Rachel Dolezal interview
In this photo, Dolezal appears on the NBC News "TODAY" show in New York June 16, 2015 in a still handout image from video provided by NBC. Reuters/NBC News' TODAY show/Anthony Quintano

A former National Association for the Advancement of Colored People (NAACP) branch head who was pushed into the spotlight after it emerged that she was a white woman passing off as an African-American is now unemployed, and may also lose her house, she was reported as saying in a Guardian article published Saturday.

Rachel Dolezal was a respected civil rights activist, the branch head of NAACP’s Spokane, Washington division, the chair of Spokane’s police ombudsman commission and a professor at the Eastern Washington University when, in 2015, it was revealed that she was Caucasian by birth. She lost her respect and credibility, along with her job, after the news broke.

The 39-year-old is now jobless, and has been unable to get anyone to hire her since her race-centric scandal. She told the Guardian in an interview that despite having applied for over 100 jobs, she hasn’t been able to secure employment even at a local supermarket, which in turn has forced her to feed her family by using food stamps. Dolezal said that while she was able to pay rent this month with a friend’s help, she fears that she will be homeless next month.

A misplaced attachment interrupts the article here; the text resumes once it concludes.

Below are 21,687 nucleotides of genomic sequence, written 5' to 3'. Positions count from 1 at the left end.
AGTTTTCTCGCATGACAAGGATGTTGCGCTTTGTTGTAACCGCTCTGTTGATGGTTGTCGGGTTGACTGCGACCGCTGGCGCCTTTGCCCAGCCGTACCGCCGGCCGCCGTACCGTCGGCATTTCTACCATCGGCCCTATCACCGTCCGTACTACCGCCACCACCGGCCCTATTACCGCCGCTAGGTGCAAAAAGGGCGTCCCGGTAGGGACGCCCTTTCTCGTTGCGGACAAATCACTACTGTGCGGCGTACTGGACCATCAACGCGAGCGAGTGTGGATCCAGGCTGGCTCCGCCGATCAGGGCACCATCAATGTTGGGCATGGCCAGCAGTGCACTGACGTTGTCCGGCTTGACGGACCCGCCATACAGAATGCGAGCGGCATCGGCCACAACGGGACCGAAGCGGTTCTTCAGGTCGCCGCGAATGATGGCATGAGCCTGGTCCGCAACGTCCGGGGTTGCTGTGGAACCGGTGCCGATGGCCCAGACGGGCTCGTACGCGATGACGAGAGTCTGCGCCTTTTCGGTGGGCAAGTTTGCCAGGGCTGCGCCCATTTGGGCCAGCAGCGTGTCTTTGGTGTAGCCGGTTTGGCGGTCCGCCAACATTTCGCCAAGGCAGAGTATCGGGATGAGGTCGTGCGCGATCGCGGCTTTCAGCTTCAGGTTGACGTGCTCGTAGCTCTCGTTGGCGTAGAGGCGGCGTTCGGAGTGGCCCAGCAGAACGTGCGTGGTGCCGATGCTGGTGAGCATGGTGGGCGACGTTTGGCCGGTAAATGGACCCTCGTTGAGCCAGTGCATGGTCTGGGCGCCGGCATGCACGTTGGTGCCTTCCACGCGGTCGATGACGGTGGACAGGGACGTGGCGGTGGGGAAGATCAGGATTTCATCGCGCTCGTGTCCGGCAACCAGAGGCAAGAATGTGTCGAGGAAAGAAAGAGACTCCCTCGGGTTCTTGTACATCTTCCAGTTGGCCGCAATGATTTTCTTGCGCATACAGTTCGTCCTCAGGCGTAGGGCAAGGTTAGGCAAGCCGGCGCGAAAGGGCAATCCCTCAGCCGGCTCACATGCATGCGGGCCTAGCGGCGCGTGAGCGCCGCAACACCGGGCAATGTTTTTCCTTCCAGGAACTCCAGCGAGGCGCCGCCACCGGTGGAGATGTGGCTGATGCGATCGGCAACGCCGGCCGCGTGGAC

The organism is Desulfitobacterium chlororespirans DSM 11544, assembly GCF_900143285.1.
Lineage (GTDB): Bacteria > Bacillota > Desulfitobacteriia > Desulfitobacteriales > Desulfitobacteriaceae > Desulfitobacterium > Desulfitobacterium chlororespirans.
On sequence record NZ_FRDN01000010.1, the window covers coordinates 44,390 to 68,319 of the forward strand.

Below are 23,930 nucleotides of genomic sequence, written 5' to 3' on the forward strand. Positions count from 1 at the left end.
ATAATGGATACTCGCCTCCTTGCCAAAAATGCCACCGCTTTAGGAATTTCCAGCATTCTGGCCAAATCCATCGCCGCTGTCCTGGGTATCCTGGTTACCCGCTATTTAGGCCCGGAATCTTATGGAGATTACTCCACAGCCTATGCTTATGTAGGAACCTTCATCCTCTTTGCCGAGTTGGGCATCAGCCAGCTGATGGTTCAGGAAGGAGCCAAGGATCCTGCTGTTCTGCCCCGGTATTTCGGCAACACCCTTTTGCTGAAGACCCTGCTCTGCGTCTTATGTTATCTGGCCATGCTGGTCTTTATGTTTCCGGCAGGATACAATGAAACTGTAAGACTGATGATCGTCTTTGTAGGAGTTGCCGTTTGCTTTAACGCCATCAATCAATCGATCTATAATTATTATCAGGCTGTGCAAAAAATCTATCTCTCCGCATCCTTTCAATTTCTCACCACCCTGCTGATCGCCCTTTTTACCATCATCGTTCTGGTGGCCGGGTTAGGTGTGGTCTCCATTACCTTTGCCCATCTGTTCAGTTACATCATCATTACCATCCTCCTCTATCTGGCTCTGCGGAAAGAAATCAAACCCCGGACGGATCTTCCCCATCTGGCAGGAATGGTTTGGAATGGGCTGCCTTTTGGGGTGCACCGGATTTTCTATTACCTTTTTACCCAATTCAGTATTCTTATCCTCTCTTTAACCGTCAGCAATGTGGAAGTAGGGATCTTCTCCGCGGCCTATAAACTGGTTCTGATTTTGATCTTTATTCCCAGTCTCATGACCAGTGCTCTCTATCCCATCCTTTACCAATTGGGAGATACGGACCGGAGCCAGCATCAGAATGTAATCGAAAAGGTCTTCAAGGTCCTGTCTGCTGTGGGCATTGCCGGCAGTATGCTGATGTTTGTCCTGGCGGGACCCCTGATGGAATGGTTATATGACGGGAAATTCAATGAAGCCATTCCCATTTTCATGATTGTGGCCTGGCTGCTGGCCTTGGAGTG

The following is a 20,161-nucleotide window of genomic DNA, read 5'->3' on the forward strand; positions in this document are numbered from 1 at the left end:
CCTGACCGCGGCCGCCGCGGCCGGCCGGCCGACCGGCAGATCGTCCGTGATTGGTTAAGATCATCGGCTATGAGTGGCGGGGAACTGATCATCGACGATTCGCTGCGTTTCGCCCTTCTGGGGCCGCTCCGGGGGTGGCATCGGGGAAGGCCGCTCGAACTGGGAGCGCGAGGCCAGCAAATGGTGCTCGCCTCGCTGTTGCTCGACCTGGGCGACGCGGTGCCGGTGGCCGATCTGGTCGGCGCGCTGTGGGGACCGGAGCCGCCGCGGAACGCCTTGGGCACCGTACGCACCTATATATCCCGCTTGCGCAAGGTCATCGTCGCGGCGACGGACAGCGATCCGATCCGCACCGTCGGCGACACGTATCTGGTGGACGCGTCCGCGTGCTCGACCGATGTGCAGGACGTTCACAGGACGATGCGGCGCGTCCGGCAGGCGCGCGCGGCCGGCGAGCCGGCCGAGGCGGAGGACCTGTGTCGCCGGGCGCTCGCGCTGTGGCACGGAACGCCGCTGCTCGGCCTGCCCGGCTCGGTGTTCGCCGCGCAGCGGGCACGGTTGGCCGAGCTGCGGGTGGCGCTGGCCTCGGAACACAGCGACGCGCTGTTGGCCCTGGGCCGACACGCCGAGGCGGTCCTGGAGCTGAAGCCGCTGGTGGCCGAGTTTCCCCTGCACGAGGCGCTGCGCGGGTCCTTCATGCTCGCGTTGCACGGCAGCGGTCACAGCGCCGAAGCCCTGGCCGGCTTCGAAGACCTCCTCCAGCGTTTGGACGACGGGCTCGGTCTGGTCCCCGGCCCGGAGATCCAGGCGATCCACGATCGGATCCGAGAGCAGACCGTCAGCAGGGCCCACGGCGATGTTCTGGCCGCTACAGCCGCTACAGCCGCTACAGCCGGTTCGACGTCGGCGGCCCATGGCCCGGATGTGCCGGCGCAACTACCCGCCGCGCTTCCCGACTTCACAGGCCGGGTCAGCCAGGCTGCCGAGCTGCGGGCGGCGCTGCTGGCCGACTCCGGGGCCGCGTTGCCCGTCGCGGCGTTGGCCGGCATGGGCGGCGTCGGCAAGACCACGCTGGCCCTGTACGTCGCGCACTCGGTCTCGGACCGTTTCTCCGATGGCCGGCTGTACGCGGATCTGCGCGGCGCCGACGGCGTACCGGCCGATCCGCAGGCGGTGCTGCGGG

The controversial figure said the only offers she gets following the outrage is reality television and porn and that despite having legally changed her name, she is still recognized with ease, becoming the object to ridicule for many.

“If I thought it was wrong, I would admit it. That’s easy to do, especially in America. Every politician, they’re like, ‘I’m sorry’ and then they just move on and everybody’s like, ‘Oh, they apologized and it’s all good’. Five minutes later, nobody remembers it,” she told Guardian. “I’m not going to stoop and apologize and grovel and feel bad about it. I would just be going back to when I was little, and had to be what everybody else told me I should be – to make them happy.”

Dolezal wrote a book — “In Full Color: Finding My Place in a Black and White World” — which is set to hit shelves on March 28, but the path wasn’t easy, she said. Around 30 publishing houses turned down her book over fears that they would be contributing “to a liar and a fraud and a con,” Dolezal added.